Watch Martin Luther
- 1 hr 45 min
Martin Luther is a historical drama film that tells the story of the Protestant Reformation that was sparked by Martin Luther, one of the most prominent figures of the 16th century. The movie chronicles the trials and tribulations faced by Luther as he stood up against the powerful Catholic Church and its corrupt practices, leading to a schism in Christianity that would forever change the course of history.
The film begins with a young Martin Luther studying law at the University of Erfurt, where he witnesses the brutal execution of a man accused of heresy. This traumatic experience leads Luther to join the Augustinian order and become a monk, hoping to find salvation and purpose through his faith. As Luther becomes more devout, he becomes increasingly disillusioned with the Catholic Church and its practices, particularly regarding indulgences, the selling of forgiveness for sins.
Despite his initial reluctance, Luther is eventually convinced to speak out against the Church and its corruption. He composes a list of 95 theses detailing the flaws of the Catholic Church and nails them to the door of the Wittenberg Castle Church. This ultimately leads to his excommunication and a warrant for his arrest.
The film does an excellent job of capturing the tension and drama of Luther's struggle against the Church. Throughout the movie, we see Luther being threatened by powerful figures within the church, including the Pope himself. Despite this, Luther refuses to back down, becoming a hero to the people of Germany and inspiring a movement towards reform.
Niall MacGinnis gives a powerful performance as Luther, portraying him as a man torn between his loyalty to the Church and his desire for reform. He conveys the weight of Luther's burden, both as a spiritual leader and as a man fighting against the establishment. The supporting cast is also notable, with John Ruddock playing the scheming Cardinal Cajetan and Pierre Lefevre as Philip Melanchthon, Luther's closest ally and confidante.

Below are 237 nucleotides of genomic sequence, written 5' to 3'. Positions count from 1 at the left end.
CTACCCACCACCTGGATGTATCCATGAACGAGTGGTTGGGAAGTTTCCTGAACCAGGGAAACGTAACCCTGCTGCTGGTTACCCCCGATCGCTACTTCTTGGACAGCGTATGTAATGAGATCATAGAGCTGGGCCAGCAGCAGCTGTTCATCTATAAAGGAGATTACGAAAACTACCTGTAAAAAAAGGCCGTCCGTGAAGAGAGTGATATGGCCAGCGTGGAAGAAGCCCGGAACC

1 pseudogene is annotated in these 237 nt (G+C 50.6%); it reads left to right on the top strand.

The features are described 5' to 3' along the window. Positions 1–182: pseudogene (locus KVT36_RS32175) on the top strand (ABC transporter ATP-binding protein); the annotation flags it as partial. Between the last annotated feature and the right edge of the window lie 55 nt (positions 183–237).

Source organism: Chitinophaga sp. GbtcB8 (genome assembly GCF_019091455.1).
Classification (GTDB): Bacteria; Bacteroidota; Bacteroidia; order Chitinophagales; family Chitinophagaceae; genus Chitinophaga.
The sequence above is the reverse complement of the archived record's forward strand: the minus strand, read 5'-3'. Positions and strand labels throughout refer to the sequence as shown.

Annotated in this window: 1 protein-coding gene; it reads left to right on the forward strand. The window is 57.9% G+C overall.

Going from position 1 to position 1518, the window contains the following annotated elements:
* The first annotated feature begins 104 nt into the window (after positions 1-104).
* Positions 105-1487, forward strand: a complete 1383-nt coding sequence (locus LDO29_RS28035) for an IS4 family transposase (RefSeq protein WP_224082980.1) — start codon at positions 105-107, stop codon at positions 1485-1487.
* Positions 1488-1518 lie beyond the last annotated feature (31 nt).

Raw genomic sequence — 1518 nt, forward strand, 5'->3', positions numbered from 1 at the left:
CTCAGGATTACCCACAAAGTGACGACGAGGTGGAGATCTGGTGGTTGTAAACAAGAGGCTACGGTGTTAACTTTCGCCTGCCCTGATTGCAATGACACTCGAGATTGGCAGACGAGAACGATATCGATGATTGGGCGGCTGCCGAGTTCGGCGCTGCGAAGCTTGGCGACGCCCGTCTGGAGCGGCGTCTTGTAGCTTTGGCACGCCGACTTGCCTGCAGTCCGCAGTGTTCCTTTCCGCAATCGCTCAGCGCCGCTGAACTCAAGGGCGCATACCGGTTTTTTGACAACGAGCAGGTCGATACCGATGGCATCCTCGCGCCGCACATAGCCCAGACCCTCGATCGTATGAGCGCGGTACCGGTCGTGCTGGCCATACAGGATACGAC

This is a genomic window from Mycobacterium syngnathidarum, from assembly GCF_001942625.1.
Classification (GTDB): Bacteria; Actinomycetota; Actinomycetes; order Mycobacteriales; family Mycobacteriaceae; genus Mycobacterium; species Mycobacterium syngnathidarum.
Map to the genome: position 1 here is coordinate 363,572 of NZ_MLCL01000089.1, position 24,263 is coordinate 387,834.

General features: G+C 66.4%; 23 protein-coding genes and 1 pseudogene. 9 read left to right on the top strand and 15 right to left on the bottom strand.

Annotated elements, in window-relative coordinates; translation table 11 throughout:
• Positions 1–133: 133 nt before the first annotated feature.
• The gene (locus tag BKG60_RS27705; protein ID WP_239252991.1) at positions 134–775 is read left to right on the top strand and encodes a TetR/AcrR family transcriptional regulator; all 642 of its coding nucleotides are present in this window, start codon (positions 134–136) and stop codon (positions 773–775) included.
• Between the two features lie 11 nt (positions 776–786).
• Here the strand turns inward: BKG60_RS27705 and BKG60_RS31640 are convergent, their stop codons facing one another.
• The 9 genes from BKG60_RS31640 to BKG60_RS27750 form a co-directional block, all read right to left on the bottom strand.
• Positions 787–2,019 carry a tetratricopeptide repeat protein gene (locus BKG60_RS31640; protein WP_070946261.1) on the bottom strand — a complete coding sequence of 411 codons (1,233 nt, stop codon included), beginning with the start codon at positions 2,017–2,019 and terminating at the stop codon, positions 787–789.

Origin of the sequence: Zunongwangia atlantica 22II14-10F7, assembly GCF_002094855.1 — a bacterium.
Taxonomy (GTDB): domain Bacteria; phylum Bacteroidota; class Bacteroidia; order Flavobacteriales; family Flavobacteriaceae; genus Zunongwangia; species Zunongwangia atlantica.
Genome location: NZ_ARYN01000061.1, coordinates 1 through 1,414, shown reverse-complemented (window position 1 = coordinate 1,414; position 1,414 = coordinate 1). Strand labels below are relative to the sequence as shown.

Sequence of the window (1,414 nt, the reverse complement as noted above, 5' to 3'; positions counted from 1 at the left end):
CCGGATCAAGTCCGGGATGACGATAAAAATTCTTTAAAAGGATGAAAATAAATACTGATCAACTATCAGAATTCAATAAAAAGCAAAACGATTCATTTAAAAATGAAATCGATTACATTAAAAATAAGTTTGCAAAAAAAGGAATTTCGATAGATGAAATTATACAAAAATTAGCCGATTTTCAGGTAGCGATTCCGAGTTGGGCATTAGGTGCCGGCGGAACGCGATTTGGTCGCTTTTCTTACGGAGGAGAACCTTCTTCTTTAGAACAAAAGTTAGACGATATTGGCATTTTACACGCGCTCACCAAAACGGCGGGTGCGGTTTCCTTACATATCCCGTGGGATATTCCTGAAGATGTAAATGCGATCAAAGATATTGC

The film also does an excellent job of capturing the historical context of the Reformation. We see the political and social upheavals of the time, including the rise of the printing press, which helped spread Luther's ideas far and wide. The cinematography and set design also help to transport the audience back to the 16th century, with an attention to detail that reflects the research put into the film.
One of the most poignant moments of the film occurs towards the end, when Luther must decide whether to abandon his beliefs and appeal to the Pope for forgiveness or hold fast to his convictions and risk being declared a heretic. This moment encapsulates the core of the film's message, that one's faith should be a personal and meaningful journey, not dictated by the whims of those in power.
Overall, Martin Luther is a powerful and thought-provoking film that examines one of the most significant events in European history. It succeeds in presenting a nuanced and human portrayal of Martin Luther, without glossing over the controversies and contradictions of his life. While it may not be the most historically accurate portrayal of these events, it is an engaging and emotional journey that is sure to leave an impression on the viewer.
Martin Luther is a 1953 drama with a runtime of 1 hour and 45 minutes. It has received mostly positive reviews from critics and viewers, who have given it an IMDb score of 6.8.